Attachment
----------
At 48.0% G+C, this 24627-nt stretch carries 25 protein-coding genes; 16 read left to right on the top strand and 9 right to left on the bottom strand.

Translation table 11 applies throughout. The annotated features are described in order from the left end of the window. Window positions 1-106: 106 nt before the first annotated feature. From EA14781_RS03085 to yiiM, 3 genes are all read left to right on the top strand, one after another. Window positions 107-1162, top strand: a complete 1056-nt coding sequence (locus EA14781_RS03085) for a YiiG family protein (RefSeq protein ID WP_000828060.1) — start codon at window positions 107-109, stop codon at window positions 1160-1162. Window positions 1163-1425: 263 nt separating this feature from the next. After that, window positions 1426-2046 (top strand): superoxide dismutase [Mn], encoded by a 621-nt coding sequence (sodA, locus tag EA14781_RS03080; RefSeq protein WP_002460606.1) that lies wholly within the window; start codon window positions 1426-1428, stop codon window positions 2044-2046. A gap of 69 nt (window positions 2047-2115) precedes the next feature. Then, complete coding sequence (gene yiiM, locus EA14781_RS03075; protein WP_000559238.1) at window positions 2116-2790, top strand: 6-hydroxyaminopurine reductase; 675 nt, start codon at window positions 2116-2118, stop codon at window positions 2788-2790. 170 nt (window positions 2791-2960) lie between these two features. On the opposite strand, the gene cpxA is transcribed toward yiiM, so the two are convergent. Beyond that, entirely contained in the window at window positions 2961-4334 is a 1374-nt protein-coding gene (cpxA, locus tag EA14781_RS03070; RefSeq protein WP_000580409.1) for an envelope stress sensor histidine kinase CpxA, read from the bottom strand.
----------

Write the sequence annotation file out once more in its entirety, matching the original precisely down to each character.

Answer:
At 48.0% G+C, this 24627-nt stretch carries 25 protein-coding genes; 16 read left to right on the top strand and 9 right to left on the bottom strand.

Translation table 11 applies throughout. The annotated features are described in order from the left end of the window. Window positions 1-106: 106 nt before the first annotated feature. From EA14781_RS03085 to yiiM, 3 genes are all read left to right on the top strand, one after another. Window positions 107-1162, top strand: a complete 1056-nt coding sequence (locus EA14781_RS03085) for a YiiG family protein (RefSeq protein ID WP_000828060.1) — start codon at window positions 107-109, stop codon at window positions 1160-1162. Window positions 1163-1425: 263 nt separating this feature from the next. After that, window positions 1426-2046 (top strand): superoxide dismutase [Mn], encoded by a 621-nt coding sequence (sodA, locus tag EA14781_RS03080; RefSeq protein WP_002460606.1) that lies wholly within the window; start codon window positions 1426-1428, stop codon window positions 2044-2046. A gap of 69 nt (window positions 2047-2115) precedes the next feature. Then, complete coding sequence (gene yiiM, locus EA14781_RS03075; protein WP_000559238.1) at window positions 2116-2790, top strand: 6-hydroxyaminopurine reductase; 675 nt, start codon at window positions 2116-2118, stop codon at window positions 2788-2790. 170 nt (window positions 2791-2960) lie between these two features. On the opposite strand, the gene cpxA is transcribed toward yiiM, so the two are convergent. Beyond that, entirely contained in the window at window positions 2961-4334 is a 1374-nt protein-coding gene (cpxA, locus tag EA14781_RS03070; RefSeq protein WP_000580409.1) for an envelope stress sensor histidine kinase CpxA, read from the bottom strand.